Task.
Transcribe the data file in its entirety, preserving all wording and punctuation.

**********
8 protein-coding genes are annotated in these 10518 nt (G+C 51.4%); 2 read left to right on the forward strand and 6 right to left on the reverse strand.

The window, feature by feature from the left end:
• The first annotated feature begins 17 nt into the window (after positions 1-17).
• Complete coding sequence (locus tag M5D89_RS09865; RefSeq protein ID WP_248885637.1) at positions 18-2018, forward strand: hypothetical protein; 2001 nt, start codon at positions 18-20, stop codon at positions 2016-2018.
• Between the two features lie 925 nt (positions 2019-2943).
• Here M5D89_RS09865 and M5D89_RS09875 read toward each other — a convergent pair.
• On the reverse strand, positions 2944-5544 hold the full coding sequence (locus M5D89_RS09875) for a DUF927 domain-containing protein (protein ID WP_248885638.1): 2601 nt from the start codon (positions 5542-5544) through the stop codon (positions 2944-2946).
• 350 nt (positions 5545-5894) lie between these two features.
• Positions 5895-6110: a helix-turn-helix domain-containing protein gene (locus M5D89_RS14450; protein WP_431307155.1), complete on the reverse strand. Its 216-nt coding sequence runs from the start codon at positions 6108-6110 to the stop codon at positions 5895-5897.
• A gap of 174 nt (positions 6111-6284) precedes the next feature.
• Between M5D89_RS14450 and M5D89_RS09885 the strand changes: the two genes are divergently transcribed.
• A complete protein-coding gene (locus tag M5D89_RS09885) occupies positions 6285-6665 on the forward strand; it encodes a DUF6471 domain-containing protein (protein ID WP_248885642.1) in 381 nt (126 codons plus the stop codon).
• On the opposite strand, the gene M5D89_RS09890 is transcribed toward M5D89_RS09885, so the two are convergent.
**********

8 protein-coding genes are annotated in these 10518 nt (G+C 51.4%); 2 read left to right on the forward strand and 6 right to left on the reverse strand.

The window, feature by feature from the left end:
• The first annotated feature begins 17 nt into the window (after positions 1-17).
• Complete coding sequence (locus tag M5D89_RS09865; RefSeq protein ID WP_248885637.1) at positions 18-2018, forward strand: hypothetical protein; 2001 nt, start codon at positions 18-20, stop codon at positions 2016-2018.
• Between the two features lie 925 nt (positions 2019-2943).
• Here M5D89_RS09865 and M5D89_RS09875 read toward each other — a convergent pair.
• On the reverse strand, positions 2944-5544 hold the full coding sequence (locus M5D89_RS09875) for a DUF927 domain-containing protein (protein ID WP_248885638.1): 2601 nt from the start codon (positions 5542-5544) through the stop codon (positions 2944-2946).
• 350 nt (positions 5545-5894) lie between these two features.
• Positions 5895-6110: a helix-turn-helix domain-containing protein gene (locus M5D89_RS14450; protein WP_431307155.1), complete on the reverse strand. Its 216-nt coding sequence runs from the start codon at positions 6108-6110 to the stop codon at positions 5895-5897.
• A gap of 174 nt (positions 6111-6284) precedes the next feature.
• Between M5D89_RS14450 and M5D89_RS09885 the strand changes: the two genes are divergently transcribed.
• A complete protein-coding gene (locus tag M5D89_RS09885) occupies positions 6285-6665 on the forward strand; it encodes a DUF6471 domain-containing protein (protein ID WP_248885642.1) in 381 nt (126 codons plus the stop codon).
• On the opposite strand, the gene M5D89_RS09890 is transcribed toward M5D89_RS09885, so the two are convergent.